The employee you lay off today may be your competition tomorrow. So says attorney Christian Dubia, who points to the rise in the number of unfair competition lawsuits companies are bringing against former employees. Dubia is a former Marine Corps attorney and a partner in the 16-month-old firm of McCauley & Dubia of Irvine. He spoke with free lance writer Anne Michaud about employees who "have Rolodex will travel" to competing companies or to set up businesses of their own.
Has the recession brought an increase in claims of unfair competition?
We have seen a significant number of cases. They involve claims that employees are leaving and taking trade secrets, or are breaching confidentiality or non-competition agreements.
If you think about the dynamics of the recession, businesses are being forced to lay off people not only at the lower echelon, but also at the top. Those top people sometimes have difficulty finding similar positions, so they will form a new company. Oftentimes, they compete with their former employer.
Are companies spending more to protect their inventions or trade secrets?
There is certainly more management time being expended on it. During a recession, people feel they have to be more concerned about their competitive advantage. That lies in their proprietary information, in their trade secrets.
I believe companies are spending more time and effort to indoctrinate their employees about confidentiality agreements, to consult counsel about steps they need to take to ensure that information will be protected under the law. There are some elaborate manuals being developed to educate management.
What industries are most susceptible?
Businesses that are very dependent on relationships are the most sensitive--lawyers, insurance brokers, advertising agencies. For example, in the newspaper business, trade secrets might be defined as a source list or a relationship with someone in government or industry.
Certainly the high-tech companies, by virtue of the effort that goes into new product development, have a stronger incentive to protect those products than some of the more staid industries.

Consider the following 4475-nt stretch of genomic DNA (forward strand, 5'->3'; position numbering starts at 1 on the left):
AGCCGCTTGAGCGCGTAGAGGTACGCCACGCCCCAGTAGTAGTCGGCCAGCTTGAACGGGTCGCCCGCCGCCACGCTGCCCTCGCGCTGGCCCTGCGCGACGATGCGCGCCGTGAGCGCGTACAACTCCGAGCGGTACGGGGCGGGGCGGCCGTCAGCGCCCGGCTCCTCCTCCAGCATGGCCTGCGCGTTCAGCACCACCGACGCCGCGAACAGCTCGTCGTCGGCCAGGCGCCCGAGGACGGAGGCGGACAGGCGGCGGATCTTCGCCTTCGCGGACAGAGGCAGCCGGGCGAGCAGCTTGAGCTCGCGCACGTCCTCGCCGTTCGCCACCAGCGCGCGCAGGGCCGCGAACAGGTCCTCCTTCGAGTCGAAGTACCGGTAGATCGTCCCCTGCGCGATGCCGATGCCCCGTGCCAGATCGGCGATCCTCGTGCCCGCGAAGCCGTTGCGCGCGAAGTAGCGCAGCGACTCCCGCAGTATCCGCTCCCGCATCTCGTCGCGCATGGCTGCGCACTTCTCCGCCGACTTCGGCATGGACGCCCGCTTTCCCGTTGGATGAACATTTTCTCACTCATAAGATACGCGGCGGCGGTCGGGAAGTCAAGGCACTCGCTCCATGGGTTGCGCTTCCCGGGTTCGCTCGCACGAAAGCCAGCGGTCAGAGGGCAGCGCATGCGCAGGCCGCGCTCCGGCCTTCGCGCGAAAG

Also, a lot of service-related companies have trade secrets in their internal policies and the way they perform services for their customers. It's not just things, but sometimes procedures, that give rise to a trade secret claim.
For legal purposes, who "owns" a list of sources or clients--the company or the individual?
I recently handled a case for the employees of an advertising agency who had left and formed a competing agency. Their former employer sued them because they were approaching their old clients and soliciting business. They didn't take anything with them--not their Rolodexes or correspondence files--just what was in their heads. It was the position of their former employer that because they were privy to that information, they were competing unfairly. (Dubia's clients won the case.)
The resources it takes to fight a suit like that can destroy that fledgling business. The ulterior motive of the suit was to stifle competition. The lawsuit itself constituted unfair competition.
So, does the question turn on whether the material is printed?
In most instances, when employees leave and take nothing with them other than what they have in their heads, former employers have difficulty proving they are eing harmed.
But, obviously, if you are privy to the secret formula and you memorize that secret formula, then your memory of it is as good as having it in writing. So there are exceptions.
Given this environment, is it more dangerous now to hire away your competitor's employees?
If you enter into an arrangement like that so that you can obtain secret information, you are buying a lawsuit.
Also, if you consider the ethics of an employee like that, you know that, down the road, that employee is capable of passing on whatever trade secrets you might have.
As an employer, what can you do to protect yourself if you are hiring someone who worked for a competitor?
If I was the employer, I would want the prospective employees to acknowledge in writing that they are not bringing anything with them that they understand to be confidential. So if the issue comes up, (the company and the employee) can demonstrate to a court and to the other side that, to the best of their knowledge, nothing was brought in that was sensitive.
However, that is not an absolute protection.
What do you do if you're the employee who is leaving for a competitor's company?
My advice is, if you're in doubt about whether something's confidential, ask your current employer. Say, 'Hey, look, I'm going to take my Rolodex. Is that a problem?' If people are upfront, presumably a lot of this litigation can be avoided.
Some employers have used the rise in theft of trade secrets to justify electronic spying on employees.
I believe invasion of privacy like that is justified only when national security is at stake.
How high are the stakes in lawsuits involving unfair competition?
A lot of these cases that you see now are bet-your-company type cases. The magnitude of the litigation could cause significant loss to the company--loss of jobs, perhaps even loss of the company.
Before, these cases might not have been as important. Because of the economy, companies are operating on a thinner margin.